The Titanic: Our Tragedy, As Well.

April 15, 2012 in General

On April 10, 1912, the RMS Titanic set sail from Southampton, England, for New York. It sank in the North Atlantic after it was holed by an iceberg four days later. Altogether, 1514 people died- and as Xtra Canada tells us, some of them were lesbian and gay.

In a new book,  RMS Titanic: Gilded Lives on a Fatal Voyage, Hugh Brewster includes the stories of gay men who appear amongst the ship’s passenger list and who drowned in the icy waters. Two particularly stand out-  Francis Millet and Major Archibald Willingham Butt, who served as military aid to US Presidents Roosevelt and Taft. He never married but lived in a Washington DC townhouse with other gay men and Filipino houseboys and was strangely knowledgeable about Washington social networks and Edith Roosevelt’s couture. Millet was a poet and in Washington DC’s  Smithsonian,  he discovered Millet’s passionate love letters to San Francisco poet Charles Warren Stoddard as well as the original copy of Millet’s final letter from the Titanic. In addition, Brewster draws our attention to “Three Musketeers” (Canadians), who travelled together- and sadly, perished on the ill-fated vessel, although only one of their bodies has ever been recovered.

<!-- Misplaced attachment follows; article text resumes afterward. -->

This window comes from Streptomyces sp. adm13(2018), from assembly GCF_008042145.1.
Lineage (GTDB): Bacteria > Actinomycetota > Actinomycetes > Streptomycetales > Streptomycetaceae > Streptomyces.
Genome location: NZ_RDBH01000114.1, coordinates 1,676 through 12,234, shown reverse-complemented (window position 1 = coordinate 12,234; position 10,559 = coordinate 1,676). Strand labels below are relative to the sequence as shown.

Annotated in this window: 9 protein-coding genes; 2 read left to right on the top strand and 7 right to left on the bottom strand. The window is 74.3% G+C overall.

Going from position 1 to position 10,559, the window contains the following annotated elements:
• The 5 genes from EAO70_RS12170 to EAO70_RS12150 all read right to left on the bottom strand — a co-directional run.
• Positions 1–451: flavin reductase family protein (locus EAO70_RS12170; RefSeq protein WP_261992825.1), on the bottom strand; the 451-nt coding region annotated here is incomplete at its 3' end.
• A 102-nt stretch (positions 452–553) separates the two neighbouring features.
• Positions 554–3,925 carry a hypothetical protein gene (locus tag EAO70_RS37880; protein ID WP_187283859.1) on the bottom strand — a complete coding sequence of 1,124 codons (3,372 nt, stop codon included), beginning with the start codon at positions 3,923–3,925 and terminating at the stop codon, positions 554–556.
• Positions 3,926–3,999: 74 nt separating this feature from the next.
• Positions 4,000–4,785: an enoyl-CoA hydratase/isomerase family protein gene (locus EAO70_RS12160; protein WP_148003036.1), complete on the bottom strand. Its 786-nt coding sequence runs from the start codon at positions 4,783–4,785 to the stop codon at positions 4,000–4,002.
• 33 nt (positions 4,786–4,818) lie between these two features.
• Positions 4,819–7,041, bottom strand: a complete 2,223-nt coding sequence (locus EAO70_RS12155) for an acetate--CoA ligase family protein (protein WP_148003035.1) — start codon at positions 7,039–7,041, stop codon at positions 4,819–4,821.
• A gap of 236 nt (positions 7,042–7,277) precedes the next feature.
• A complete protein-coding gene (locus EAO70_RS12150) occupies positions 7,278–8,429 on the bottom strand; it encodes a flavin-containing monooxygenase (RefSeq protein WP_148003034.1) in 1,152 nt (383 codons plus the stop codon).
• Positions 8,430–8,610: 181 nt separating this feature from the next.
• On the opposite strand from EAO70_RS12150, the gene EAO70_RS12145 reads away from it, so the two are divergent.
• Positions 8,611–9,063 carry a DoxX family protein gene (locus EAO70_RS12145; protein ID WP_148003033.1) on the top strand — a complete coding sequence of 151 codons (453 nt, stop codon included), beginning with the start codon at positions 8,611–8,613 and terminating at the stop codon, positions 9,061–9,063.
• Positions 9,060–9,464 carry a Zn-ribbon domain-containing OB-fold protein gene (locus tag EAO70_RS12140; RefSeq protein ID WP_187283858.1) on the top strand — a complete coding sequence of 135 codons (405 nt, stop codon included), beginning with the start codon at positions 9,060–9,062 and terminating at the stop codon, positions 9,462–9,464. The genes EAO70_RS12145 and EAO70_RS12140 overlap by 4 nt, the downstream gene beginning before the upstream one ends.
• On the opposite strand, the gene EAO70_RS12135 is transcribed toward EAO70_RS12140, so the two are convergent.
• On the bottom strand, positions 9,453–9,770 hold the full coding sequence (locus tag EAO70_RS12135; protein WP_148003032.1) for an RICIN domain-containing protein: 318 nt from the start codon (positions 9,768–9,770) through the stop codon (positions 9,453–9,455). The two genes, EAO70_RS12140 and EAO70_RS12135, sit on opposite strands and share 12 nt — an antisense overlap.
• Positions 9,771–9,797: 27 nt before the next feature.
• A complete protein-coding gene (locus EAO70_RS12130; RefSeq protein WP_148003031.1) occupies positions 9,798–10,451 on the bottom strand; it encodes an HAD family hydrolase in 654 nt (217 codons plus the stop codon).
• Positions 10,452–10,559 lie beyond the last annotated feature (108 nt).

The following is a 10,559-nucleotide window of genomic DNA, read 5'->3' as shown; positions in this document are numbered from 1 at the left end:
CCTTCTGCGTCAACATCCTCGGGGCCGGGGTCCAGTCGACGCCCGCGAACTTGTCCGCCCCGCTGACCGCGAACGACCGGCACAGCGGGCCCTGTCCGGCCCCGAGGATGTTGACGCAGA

In a haunting coincidence, one of the other fatalities was William Thomas Stead. Stead  was an English journalist whose crusade against ”immorality” and child prostitution led to the passing of the Criminal Law Amendment Act of 1885 in the UK, which criminalised homosexuality due to an ill-considered amendment. It was responsible for the conviction of Oscar Wilde in the mid-1890s.


Hugh Brewster: Titanic: Gilded Lives on a Fatal Voyage: Toronto HarperCollins: 2012: Also published as Gilded Lives, Fatal Voyage: New York: Crown: 2012.

Alistair Newton: “Titanic: Gilded Lives on a Fatal Voyage”: Xtra: 23.04.2012:

Titanic: The Untold Gay Story:


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